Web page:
Voice/Vision Holocaust Survivor Oral History Archive

Emerich Grinbaum - October 3, 2000 & January 8, 2001


And what did you--were you working? You were what, eleven years old...

No, no.

...the Russians--when the war started against the Russians?

Yeah, at that time I was eleven, 1941.

So what did you do? Did they put you to work as well?

No, no, here? No, no, no. Czech...we were going to the school, I told you.

You still continued to go to...

Studying, the Hebrew.

...school remained open.

Remain open, right. The schools remained open until '44, March '44 when the German came, you know. Matter of fact we were probably the only Hungarian Jews, we were the only ones despite the repression and, and short uh, uh, uh, I mean. We stayed in our homes most of, most of us, except those who were taken to the labor camps. But most of them we stayed home. But the restricted uh, economically very much restricted. But we survived, more or less with the family. And we hope that the, the Russian were close that we ca...we'll be able to survive. But it didn't happen because the German conquered uh, in March nineteen...they conquered Hungary and they put us in ghetto immediately and closed the schools and they took us, in two months and took us to, to, to Auschwitz.

So up--but up to that point do you remember any anti-Semitic incidents that you experienced?

Very often. For instance, the, the--in the schools and the media, in the radio they were so--became in 1942, '43--so anti-Semitic that uh, for instance, we were beaten up very often going to school by the other Hungarian school children, ??? school children. Very often. Sometimes my father had to take me to school because there was uh, so the children, they were vicious. That uh, you know. Other anti-Semitic--it didn't happen to us, but you probably know the on--in the 1942 in, in southern Hungary there were, there were atrocities. They killed uh, a lot of Jews. That was in U...in Novi Sad. You might know about the story. And there was a movie about that uh, later, after the war. So they killed thousands and thousands of Jews and, and Serbs beca...at that time. But that's the only, only which we read about that. But uh, and oh, one other things. In 1941 or '42, they took all the Jews from Hungary who couldn't prove that they are Hungarian because a lot of Polish Jews, they couldn't uh, the papers were not in order because they came--father came and then the, I don't know, they couldn't prove. And there was approximate 5, 10 or 15,000 Jews were taken from Hungary to Ukraine and they killed them. Among them my uh, s...la...neigh...neighbor who was my rabbi when I was in the cheder. He took him, he was, he was uh, Polish. And one of my schoolmate uh, also. One morning they told they took the whole family--'41--'42--to uh, uh, to Ukraine uh, and they killed them. So that's was, because that was a campaign which, campaign which those Polish origin, a lot of Polish who couldn't prove that they were Hungarian papers, I don't know how...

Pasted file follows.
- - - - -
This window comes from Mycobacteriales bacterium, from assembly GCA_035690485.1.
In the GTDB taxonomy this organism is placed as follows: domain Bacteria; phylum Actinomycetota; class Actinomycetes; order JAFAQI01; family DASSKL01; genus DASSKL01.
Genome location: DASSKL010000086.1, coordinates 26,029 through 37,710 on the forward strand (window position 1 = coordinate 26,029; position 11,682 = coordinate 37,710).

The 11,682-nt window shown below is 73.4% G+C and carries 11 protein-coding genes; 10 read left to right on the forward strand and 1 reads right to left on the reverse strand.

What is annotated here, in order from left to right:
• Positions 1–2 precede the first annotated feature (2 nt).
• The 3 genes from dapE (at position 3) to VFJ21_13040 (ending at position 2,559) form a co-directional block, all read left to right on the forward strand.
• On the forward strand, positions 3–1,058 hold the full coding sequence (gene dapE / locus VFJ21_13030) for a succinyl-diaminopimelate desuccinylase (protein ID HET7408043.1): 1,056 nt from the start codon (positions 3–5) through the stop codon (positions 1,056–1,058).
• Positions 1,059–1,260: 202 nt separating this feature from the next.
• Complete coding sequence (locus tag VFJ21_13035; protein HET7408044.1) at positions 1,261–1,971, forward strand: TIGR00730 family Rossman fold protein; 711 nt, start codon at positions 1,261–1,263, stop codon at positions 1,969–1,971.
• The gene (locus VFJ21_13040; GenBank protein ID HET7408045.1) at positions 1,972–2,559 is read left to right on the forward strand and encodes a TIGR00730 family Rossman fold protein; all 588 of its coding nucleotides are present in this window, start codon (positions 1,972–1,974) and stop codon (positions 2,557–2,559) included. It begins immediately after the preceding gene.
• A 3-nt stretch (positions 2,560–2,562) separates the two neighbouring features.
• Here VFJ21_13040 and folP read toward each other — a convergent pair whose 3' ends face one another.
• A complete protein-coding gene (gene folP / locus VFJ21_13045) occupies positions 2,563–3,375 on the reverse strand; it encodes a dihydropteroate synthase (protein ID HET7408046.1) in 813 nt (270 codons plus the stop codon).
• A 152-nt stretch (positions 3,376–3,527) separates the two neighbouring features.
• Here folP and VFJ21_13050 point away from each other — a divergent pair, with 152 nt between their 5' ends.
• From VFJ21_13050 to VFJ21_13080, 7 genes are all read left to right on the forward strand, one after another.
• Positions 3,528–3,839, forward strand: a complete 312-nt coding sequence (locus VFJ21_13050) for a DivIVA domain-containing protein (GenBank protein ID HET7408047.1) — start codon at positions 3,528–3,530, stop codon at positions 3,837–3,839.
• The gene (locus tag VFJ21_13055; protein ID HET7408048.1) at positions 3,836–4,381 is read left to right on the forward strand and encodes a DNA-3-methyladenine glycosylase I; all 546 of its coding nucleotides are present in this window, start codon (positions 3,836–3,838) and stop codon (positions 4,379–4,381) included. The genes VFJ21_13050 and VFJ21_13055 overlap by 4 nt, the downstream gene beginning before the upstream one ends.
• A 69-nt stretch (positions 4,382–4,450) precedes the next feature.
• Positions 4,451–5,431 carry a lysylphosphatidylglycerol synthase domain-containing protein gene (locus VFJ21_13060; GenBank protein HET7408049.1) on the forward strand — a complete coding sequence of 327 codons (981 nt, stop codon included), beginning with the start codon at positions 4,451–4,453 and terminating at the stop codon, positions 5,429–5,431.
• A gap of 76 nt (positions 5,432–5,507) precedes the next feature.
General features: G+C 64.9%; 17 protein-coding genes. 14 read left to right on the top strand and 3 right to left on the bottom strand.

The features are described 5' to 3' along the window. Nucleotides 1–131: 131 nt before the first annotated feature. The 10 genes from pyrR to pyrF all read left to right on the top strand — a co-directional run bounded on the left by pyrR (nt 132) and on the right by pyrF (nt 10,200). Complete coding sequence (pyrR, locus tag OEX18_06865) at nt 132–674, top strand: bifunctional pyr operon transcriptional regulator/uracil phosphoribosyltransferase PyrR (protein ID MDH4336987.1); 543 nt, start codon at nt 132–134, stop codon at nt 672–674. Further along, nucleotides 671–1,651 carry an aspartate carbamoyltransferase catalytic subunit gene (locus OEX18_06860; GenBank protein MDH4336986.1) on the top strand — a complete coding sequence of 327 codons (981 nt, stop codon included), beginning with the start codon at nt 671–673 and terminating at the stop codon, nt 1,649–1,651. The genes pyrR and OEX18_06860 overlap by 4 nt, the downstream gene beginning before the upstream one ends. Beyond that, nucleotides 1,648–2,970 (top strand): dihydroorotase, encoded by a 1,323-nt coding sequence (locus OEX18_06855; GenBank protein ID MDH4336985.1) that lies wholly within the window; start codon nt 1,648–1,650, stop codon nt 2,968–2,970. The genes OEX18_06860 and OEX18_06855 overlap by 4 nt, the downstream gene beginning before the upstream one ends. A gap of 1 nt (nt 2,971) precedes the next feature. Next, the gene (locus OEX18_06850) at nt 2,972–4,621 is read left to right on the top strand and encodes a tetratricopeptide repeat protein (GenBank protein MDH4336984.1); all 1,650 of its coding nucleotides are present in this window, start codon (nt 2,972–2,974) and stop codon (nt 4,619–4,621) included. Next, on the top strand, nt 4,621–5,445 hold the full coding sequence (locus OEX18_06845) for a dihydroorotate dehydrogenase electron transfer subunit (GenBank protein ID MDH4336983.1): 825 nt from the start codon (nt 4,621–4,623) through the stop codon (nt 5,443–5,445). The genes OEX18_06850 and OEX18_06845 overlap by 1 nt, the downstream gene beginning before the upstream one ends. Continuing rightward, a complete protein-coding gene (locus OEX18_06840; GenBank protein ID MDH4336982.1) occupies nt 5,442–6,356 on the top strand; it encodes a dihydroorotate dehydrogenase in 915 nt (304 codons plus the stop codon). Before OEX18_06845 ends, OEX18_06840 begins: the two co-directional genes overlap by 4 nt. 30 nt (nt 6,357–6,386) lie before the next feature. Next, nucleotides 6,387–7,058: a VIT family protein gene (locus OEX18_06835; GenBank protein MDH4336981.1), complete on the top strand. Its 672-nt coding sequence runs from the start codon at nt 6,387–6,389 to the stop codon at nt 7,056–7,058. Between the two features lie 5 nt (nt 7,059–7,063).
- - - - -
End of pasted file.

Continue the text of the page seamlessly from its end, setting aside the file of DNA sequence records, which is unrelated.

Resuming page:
Why the Ukraine, do you think?

Pardon me?

Why the Ukraine?

Because, no--that mean next, that Galicia, Galicia.

Why did they take them there?

To kill them!

But why not kill them in Hungary?

They didn't kill in Hungary. You know, they, they, they tried to, not to, to, to uh, you, you know, the story is that they--during the war, the Ukrainian Russian Jews never been taken--not--they didn't take them to the concentra...they killed them. They were not uh, ashamed to, to kill in front of the other Ukrainian. Ukrainians, they ???. In Hungary they tried to, to show some kind of civility, you know. So they didn't kill there.

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